Open-label trial of ranolazine for the treatment of myotonia congenita

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Abstract

Objective:

To determine open-label, pilot study whether ranolazine could improve signs and symptoms of myotonia and muscle stiffness in patients with myotonia congenita (MC).

Methods:

Thirteen participants were assessed at baseline and 2, 4, and 5 weeks. Ranolazine was started after baseline assessment (500 mg twice daily), increased as tolerated after week 2 (1,000 mg twice daily), and maintained until week 4. Outcomes included change from baseline to week 4 in self-reported severity of symptoms (stiffness, weakness, and pain), Timed Up and Go (TUG), hand grip and eyelid myotonia, and myotonia on EMG.

Results:

Self-reported severity of stiffness (p < 0.0001) and weakness (p < 0.01) was significantly improved compared with baseline. TUG and grip myotonia times were reduced (p = 0.03, p = 0.01). EMG of the abductor digiti minimi and tibialis anterior showed significantly reduced myotonia duration (p < 0.001, p < 0.01) at week 4. No participant discontinued ranolazine because of side effects.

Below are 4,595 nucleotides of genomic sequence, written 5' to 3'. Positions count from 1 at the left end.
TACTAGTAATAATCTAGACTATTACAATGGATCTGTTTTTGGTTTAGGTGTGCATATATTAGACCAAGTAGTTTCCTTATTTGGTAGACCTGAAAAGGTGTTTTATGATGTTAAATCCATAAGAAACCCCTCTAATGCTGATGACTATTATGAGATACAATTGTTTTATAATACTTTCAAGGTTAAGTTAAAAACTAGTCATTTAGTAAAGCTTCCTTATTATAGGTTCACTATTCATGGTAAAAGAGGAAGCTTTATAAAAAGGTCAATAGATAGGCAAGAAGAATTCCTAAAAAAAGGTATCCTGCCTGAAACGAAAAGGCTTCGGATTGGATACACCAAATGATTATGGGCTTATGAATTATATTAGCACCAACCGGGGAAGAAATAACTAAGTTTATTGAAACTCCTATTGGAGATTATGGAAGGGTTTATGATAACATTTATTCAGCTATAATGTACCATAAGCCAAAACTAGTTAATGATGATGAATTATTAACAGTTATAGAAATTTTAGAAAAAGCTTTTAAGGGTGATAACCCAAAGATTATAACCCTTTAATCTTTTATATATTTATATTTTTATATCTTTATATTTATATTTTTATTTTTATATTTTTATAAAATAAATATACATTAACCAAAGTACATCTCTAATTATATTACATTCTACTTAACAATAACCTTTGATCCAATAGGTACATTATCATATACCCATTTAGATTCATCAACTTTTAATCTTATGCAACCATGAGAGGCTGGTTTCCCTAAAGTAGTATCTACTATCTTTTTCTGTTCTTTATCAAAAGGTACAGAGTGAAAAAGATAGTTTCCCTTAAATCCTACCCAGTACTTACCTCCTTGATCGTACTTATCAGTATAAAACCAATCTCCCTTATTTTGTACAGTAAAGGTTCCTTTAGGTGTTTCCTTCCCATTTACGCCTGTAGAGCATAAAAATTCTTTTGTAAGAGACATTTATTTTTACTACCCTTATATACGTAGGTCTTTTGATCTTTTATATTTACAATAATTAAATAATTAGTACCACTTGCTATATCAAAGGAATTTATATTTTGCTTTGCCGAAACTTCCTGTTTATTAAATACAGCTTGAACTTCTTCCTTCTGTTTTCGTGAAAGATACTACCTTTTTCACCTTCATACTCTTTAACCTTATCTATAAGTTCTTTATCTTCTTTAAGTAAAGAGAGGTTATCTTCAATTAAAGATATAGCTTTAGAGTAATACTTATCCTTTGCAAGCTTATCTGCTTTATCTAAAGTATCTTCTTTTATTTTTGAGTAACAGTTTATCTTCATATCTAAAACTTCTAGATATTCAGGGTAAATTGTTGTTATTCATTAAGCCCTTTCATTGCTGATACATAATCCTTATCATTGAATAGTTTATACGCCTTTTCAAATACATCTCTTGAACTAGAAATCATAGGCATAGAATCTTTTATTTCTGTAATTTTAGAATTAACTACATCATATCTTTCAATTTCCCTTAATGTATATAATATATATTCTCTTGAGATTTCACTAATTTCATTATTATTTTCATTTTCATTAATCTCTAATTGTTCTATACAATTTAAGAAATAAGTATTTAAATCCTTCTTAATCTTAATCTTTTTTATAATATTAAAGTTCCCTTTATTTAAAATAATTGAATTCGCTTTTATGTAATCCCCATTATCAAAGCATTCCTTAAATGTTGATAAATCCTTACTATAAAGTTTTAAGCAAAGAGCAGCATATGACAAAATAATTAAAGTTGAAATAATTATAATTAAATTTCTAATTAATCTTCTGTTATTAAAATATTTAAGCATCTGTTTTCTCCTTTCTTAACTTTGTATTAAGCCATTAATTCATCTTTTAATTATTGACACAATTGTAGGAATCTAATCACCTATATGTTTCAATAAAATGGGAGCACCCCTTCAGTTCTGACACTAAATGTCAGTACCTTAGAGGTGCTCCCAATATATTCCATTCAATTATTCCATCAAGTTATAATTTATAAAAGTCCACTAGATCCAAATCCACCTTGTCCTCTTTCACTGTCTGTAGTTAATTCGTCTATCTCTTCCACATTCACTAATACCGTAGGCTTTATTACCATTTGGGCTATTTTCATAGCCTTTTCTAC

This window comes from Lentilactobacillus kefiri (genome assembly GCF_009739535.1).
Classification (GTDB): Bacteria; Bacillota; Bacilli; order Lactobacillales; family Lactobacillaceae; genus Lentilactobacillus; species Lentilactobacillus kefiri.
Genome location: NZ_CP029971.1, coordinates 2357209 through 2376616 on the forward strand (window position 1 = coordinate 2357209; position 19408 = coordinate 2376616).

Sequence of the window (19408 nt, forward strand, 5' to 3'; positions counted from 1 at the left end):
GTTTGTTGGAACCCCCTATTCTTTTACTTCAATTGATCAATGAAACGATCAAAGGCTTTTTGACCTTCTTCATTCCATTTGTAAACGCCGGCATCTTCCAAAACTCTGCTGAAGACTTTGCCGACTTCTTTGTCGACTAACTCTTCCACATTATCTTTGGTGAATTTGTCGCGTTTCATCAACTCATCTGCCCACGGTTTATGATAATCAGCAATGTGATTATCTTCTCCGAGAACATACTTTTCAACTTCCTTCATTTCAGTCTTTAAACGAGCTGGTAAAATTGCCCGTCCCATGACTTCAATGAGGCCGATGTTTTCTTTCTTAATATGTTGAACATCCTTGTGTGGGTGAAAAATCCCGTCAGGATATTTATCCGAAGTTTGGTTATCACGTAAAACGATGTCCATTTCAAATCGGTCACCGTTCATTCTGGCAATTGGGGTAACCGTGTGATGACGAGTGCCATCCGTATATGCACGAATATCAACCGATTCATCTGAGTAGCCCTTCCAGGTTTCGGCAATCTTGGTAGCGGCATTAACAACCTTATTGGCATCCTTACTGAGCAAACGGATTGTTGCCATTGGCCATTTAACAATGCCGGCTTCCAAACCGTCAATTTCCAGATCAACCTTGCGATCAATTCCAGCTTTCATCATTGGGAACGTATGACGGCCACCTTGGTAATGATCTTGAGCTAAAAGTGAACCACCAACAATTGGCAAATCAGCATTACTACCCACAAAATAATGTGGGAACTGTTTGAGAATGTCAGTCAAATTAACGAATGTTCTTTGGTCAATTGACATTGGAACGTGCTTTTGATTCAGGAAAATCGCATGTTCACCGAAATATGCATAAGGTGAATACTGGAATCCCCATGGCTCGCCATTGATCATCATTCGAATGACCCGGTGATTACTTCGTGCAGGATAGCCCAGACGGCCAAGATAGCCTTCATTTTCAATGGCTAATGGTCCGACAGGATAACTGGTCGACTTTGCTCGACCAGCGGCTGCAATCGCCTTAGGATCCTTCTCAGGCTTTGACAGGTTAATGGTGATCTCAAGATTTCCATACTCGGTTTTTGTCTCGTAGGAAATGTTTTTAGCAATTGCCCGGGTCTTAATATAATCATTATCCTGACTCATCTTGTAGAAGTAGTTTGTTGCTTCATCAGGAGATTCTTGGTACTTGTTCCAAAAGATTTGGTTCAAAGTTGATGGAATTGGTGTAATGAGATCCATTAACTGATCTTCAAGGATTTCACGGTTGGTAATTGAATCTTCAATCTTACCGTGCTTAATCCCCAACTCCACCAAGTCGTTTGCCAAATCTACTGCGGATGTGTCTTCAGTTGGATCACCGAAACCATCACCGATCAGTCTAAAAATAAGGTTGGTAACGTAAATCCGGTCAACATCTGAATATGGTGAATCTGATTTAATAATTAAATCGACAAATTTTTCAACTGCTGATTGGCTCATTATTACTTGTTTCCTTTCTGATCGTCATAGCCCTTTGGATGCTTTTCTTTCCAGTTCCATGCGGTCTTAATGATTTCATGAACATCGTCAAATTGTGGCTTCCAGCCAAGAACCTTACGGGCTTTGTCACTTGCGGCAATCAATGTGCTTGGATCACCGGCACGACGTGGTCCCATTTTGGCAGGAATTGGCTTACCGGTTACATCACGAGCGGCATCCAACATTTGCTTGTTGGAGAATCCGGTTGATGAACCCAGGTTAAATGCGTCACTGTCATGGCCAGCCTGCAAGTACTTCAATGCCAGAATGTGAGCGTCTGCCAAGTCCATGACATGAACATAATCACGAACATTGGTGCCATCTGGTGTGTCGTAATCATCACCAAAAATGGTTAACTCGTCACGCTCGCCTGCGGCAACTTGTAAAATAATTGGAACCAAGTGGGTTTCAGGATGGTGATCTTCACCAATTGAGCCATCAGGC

Conclusions:

Ranolazine appeared to be well tolerated over a period of 4 weeks in individuals with MC, and ranolazine resulted in improvement of signs and symptoms of muscle stiffness. The findings of this study suggest that ranolazine should be investigated in a larger controlled study.

Classification of evidence:

This study provides Class IV evidence that ranolazine improves myotonia in myotonia congenita.

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